"For the longest time, traffickers have been using marriage with minors as an alibi to rape girls"
By Nita Bhalla
NEW DELHI, Oct 12 (Thomson Reuters Foundation) - A ruling by India's top court criminalising sex with underage brides could prevent thousands of girls being trafficked and sold on the pretext of marriage, campaigners said on Thursday.
Speaking a day after the landmark ruling, they said that raising awareness about the court victory for children and enforcing the verdict were now the key to its success.
"For the longest time, traffickers have been using marriage with minors as an alibi to rape girls in the first instance, to break them, before selling them to pimps and brothel owners," said Adrian Phillips, an advocate from Justice and Care, which fights trafficking.
"This judgment, which criminalises intercourse with minors even in the garb of marriage, will be a huge deterrent for traffickers. We are extremely happy with the judgment."
India's Supreme Court on Wednesday struck down a decades-old clause in the country's rape laws permitting a man to have sex with his wife if she is aged 15 to 18 - ruling that it was rape, and therefore a criminal offence.
Anti-trafficking charities in India said the verdict should help protect girls from under-age sex - be it with a husband, trafficker or paying client - and so extend their childhood.
Almost 20,000 women and children were victims of human trafficking in India in 2016, a rise of nearly 25 percent from the previous year, according to government data.
Most come from impoverished villages, lured to India's towns and cities by traffickers who promise good jobs, then sell them into slave-like conditions.
Some end up as domestic workers, or are forced to work in small industries such as textile workshops, farming or are pushed into brothels where they are sexually exploited.
Often traffickers dupe girls into eloping with false promises of marriage, but end up raping them before handing them over to pimps, who sell them into sexual slavery.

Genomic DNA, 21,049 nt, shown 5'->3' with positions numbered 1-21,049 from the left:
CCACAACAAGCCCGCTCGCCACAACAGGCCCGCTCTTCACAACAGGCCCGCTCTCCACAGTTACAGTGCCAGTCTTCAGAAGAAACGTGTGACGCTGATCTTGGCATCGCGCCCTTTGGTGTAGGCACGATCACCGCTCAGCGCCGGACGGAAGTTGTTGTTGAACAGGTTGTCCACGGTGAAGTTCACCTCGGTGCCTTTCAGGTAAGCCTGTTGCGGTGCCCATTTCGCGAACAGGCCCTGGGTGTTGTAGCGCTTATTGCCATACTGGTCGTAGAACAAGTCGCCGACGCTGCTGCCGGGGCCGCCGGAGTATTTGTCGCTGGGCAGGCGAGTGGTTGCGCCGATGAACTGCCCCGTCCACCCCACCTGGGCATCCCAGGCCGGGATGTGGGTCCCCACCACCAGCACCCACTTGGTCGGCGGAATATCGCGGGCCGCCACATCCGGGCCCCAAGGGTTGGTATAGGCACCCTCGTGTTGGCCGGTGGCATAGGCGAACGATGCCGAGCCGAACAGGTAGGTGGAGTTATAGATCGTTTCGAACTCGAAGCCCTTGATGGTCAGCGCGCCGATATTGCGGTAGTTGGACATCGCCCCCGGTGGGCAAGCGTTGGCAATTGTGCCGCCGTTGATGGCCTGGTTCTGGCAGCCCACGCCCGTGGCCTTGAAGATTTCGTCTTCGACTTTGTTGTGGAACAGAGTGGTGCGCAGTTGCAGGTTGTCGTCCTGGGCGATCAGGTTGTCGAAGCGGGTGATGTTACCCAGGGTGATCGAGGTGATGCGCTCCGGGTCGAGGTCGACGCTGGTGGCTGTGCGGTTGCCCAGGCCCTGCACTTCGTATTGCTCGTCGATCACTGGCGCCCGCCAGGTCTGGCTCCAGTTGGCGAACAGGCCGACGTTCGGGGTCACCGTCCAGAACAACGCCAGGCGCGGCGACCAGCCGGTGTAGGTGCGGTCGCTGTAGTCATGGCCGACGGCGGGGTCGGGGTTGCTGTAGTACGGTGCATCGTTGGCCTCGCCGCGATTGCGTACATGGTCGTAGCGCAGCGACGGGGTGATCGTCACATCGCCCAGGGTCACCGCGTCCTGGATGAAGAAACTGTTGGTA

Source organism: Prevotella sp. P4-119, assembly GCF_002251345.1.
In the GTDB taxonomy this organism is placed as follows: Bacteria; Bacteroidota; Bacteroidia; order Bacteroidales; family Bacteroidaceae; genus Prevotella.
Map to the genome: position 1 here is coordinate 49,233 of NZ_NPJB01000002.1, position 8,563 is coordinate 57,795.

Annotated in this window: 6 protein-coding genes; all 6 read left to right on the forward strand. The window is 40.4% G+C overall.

This first rape, say campaigners, is a method to control the victim. By robbing girls of all dignity, it is easier to trap them in sex work where they are shamed into submission.
A CHILD IS A CHILD
Wednesday's verdict came after petitioners challenged the exemption in the country's rape laws allowing husbands to have sex with minor brides. They said it contradicted other laws which put the age of consent and age of marriage at 18.
The two-judge bench said there needed to be uniformity in legislation, adding that the clause not only discriminated between married and single girls, but that it was being used to traffic children under the guise of marriage.
Activists in the southern city of Hyderabad - where there have been reports of men from Gulf states visiting to "marry" teenage Muslim girls for sex during their stay before divorcing them - said the law would help stem this trend.
"In Muslim Personal Law, a girl can be married post puberty but the judgment overrules this law," said Jamila Nishat, founder of Shaheen, a Hyderabad-based charity.
"Before they (husbands) would get a signature of the girl and her parents on the marriage certificate, and show it as the girl's consent. Now that will no longer be valid."
Muslim Personal Law is customary law which allows for Muslims in India to follow their own traditions in accordance with their religion, but activists say the rules are made up by men who have misinterpreted the Quran to subjugate women.
Campaigners however stressed the ruling, important as it was, would carry no weight unless word spread to the people most closely affected and its verdict enforced by authorities.
"The order is definitely welcome. However, we are still in the teething stage as far as this issue is concerned," said lawyer Sudha Ramalingam, from the southern city of Chennai, who has been involved in rescuing many girls from early marriage.
"In a situation where child marriage has social approval, who is going to help the girl complain against her husband? No one, not even her close family, will help."
(Reporting by Nita Bhalla @nitabhalla, Anuradha Nagarajan and Roli Srivastava; Editing by Lyndsay Griffiths. Please credit the Thomson Reuters Foundation, the charitable arm of Thomson Reuters, that covers humanitarian news, women's rights, trafficking, property rights, climate change and resilience. Visit http://news.trust.org)
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